CITS FM 101.9
'Jt's Just Talk* with RJ jMporhousft, The
Referendum issue; Necessary Purchase or
Wasteful Expenditure? Guests: Tim Bird,
President, AM9, and a representative from
the Wside. CalH»*t2_8-CrTR, 2284017-
5130-6:30 A.m.
WORDPLUS. Wordprocessing - Multimate
HP Laserjet Dunbar area. 228-1517.
TYPING - Right by UBC - quick all kinds
$1.25 pg., dsp. Call Rob 228-8989.
LETTER PERFECT Word Processing. Reasonable rates, student discount. Quality
printer and paper. 224-3167.
Gays & Lesbians of UBC'Lifestyle and
Sexuality* - a discussion/support group for
men and women. 5-7 p.m., SUB 213.
Municipal Election Debate
Gordon Campbell -vs. Jeari Swanson. Bu_h
AWK, U*3<M*30-
University Christian Ministrie*
Everyone Is welcome to eproe hear J&&
Powell «ddress the problem of evil and suf*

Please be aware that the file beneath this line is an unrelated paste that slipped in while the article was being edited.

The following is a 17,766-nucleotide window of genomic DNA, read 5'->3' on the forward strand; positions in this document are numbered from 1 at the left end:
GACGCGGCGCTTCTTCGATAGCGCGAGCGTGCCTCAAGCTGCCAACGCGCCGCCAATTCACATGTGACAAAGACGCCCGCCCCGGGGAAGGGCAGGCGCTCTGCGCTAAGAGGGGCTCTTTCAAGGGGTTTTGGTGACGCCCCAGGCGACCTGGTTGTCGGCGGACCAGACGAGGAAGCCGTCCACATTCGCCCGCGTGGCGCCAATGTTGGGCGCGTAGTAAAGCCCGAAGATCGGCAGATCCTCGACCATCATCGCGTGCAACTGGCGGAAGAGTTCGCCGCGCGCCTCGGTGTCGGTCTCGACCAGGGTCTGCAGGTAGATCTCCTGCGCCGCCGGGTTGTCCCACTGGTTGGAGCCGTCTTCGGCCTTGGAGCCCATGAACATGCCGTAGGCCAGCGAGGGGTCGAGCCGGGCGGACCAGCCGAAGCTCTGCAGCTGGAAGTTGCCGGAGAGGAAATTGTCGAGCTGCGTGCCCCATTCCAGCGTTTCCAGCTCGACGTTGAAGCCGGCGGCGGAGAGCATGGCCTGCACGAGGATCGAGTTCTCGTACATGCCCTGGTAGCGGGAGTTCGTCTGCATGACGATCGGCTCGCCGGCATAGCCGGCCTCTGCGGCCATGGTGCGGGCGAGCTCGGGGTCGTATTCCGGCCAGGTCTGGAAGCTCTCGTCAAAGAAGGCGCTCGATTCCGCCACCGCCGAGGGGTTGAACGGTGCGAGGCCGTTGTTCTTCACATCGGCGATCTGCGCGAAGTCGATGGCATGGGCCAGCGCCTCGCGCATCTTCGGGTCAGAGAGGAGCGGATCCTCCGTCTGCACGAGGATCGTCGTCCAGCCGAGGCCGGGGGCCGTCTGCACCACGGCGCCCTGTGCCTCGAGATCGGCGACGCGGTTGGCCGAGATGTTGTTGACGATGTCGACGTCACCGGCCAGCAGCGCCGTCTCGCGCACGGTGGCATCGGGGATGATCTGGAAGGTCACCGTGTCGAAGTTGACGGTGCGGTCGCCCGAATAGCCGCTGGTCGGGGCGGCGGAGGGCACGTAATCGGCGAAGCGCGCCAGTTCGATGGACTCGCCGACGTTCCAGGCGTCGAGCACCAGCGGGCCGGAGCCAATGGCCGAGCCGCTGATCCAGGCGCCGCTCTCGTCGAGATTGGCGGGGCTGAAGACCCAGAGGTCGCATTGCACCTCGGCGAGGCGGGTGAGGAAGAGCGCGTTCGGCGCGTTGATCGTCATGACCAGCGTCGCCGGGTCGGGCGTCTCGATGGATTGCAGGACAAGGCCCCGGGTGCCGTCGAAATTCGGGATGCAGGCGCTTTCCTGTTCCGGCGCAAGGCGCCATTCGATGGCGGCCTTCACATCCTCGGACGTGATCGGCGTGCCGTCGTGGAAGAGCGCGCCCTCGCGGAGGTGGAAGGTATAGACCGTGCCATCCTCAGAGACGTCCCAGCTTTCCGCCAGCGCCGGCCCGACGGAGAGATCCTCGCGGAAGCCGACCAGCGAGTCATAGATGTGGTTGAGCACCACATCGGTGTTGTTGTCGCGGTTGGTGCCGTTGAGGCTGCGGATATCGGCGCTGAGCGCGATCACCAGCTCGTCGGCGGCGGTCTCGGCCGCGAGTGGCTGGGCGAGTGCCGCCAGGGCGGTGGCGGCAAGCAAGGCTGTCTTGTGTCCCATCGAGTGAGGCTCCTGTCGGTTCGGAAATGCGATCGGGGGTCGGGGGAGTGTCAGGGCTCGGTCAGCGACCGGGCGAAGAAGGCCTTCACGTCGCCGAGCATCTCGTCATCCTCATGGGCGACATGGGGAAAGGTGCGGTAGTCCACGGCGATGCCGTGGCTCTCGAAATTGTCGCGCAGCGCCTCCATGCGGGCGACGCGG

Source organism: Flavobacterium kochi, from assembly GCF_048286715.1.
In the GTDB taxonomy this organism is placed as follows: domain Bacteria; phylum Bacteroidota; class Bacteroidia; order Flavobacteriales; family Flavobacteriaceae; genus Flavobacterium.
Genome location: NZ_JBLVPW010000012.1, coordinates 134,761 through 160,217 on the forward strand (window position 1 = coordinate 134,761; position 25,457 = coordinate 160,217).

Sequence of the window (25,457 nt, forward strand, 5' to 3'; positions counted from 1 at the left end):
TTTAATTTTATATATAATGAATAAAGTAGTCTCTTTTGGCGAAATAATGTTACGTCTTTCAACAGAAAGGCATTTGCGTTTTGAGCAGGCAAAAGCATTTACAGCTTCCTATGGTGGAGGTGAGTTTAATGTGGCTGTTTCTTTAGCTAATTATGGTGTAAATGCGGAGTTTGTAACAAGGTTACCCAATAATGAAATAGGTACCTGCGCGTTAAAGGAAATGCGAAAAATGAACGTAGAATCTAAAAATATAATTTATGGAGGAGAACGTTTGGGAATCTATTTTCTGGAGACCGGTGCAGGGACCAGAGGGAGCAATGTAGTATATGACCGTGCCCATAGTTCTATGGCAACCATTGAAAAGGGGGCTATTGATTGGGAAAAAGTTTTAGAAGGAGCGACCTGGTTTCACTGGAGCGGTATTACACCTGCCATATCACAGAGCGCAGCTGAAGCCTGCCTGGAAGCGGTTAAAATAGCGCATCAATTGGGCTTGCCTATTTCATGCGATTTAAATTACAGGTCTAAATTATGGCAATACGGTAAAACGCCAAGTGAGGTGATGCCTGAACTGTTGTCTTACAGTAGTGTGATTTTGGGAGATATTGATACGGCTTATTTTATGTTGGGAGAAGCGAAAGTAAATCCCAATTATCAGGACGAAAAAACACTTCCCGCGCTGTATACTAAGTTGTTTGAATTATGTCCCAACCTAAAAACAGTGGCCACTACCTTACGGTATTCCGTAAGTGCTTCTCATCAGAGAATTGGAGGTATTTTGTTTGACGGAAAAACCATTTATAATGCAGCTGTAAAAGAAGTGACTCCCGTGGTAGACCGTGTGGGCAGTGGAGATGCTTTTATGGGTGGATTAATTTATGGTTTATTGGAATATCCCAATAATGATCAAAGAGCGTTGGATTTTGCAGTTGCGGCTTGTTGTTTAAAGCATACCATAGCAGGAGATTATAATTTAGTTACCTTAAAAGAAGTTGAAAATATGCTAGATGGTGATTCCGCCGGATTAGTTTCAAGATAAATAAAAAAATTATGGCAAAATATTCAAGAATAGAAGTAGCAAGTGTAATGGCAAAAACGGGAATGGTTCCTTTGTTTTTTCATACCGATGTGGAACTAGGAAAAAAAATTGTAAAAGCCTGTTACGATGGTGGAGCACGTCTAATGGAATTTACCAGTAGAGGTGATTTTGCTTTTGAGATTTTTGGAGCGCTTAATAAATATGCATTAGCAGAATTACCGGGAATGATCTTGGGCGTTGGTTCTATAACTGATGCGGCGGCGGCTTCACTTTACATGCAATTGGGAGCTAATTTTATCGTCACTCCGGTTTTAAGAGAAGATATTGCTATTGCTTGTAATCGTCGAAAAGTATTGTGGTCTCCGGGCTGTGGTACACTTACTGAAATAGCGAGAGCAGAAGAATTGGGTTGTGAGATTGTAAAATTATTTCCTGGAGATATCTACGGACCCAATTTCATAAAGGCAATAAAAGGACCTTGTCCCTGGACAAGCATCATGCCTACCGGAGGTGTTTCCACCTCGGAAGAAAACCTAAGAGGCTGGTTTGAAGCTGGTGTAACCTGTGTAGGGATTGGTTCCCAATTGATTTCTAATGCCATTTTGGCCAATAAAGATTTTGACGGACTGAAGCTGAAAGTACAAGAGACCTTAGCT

feting. Noon, Brack Halt 302.
yeC Person.! Computer Clot.
IBM Meeting: Noon, SUB21. (notechanged
room). Mac Meeting: Noo% 8UB 2t$.
Inter-Varsity Christian Fellowship
Guest speaker., Gene  Thomas. Noon,
Woodward 4.
UBC Pacific Sim dub
Lecturer**Tcachtng English in A_ia,*by John
■ Redound. Noen, Asian C-*rtj« Auditorium.
Stamp dub
Meeting/trading session. Noon, Angus 22J_
Jewish Students' Assodation/Htnel
Hebrew Class. Noon, Hillel House.
PreDental Club
Dr. S. Thordarsoi. -College of Dental Surgeons. Noon, Woodward IRC Room 5.
Ayn Rand Club
Video of 1984 debate: "Capitalism versus
Socialism. Which is the moral system?'
Co-of>erative Education Programs
Information meeting for 1st year Engineering Students (alt branches except Electrical}. Noon, CompSci Ent 200.
Chinese Christian Fellowship
Come to our music sharing hourl Noon,
Scarfe 204.
Maranatha Christian Cluh
General meeting.  1 p.m., north wing of
Subway Cafeteria,
Hang Ceding Club
Ground School Level 1. New members wel-
come. More _rt*hilllgs_dn»_v_ila_l£it> p.m.,
SUB 2.1.
Aqua Society
. p.m., South Pla_a, SUB BsmJU
Jewish Students' Assoriation/Hillel
Israeli Dancing. 7 fun., SUB 207/209.
Hillel, PZC (Progressive Zionist Caucus) and
Israel Program Centre Present:
OCTOBER 26th, 12:30 pm
Bring your lunch, Refreshments will be served
For further information, Pleas* call 224-4748 or 266-5333